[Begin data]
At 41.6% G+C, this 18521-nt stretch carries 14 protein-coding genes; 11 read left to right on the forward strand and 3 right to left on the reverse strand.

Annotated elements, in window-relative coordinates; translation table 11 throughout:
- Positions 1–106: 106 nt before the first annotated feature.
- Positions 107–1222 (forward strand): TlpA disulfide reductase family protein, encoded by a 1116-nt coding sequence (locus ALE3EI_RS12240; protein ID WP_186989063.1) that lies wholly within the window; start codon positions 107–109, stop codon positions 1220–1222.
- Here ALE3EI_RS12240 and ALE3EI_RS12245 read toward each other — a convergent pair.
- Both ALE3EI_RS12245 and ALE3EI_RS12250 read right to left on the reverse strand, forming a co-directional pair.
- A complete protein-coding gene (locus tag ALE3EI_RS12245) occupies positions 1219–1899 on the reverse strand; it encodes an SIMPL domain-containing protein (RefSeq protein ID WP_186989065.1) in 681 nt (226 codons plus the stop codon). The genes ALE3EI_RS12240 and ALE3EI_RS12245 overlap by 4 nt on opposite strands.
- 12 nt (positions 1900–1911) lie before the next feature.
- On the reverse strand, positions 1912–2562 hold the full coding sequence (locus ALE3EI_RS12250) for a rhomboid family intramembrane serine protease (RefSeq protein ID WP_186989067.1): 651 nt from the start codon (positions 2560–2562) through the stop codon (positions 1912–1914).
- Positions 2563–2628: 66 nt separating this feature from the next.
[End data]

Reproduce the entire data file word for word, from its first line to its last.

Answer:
At 41.6% G+C, this 18521-nt stretch carries 14 protein-coding genes; 11 read left to right on the forward strand and 3 right to left on the reverse strand.

Annotated elements, in window-relative coordinates; translation table 11 throughout:
- Positions 1–106: 106 nt before the first annotated feature.
- Positions 107–1222 (forward strand): TlpA disulfide reductase family protein, encoded by a 1116-nt coding sequence (locus ALE3EI_RS12240; protein ID WP_186989063.1) that lies wholly within the window; start codon positions 107–109, stop codon positions 1220–1222.
- Here ALE3EI_RS12240 and ALE3EI_RS12245 read toward each other — a convergent pair.
- Both ALE3EI_RS12245 and ALE3EI_RS12250 read right to left on the reverse strand, forming a co-directional pair.
- A complete protein-coding gene (locus tag ALE3EI_RS12245) occupies positions 1219–1899 on the reverse strand; it encodes an SIMPL domain-containing protein (RefSeq protein ID WP_186989065.1) in 681 nt (226 codons plus the stop codon). The genes ALE3EI_RS12240 and ALE3EI_RS12245 overlap by 4 nt on opposite strands.
- 12 nt (positions 1900–1911) lie before the next feature.
- On the reverse strand, positions 1912–2562 hold the full coding sequence (locus ALE3EI_RS12250) for a rhomboid family intramembrane serine protease (RefSeq protein ID WP_186989067.1): 651 nt from the start codon (positions 2560–2562) through the stop codon (positions 1912–1914).
- Positions 2563–2628: 66 nt separating this feature from the next.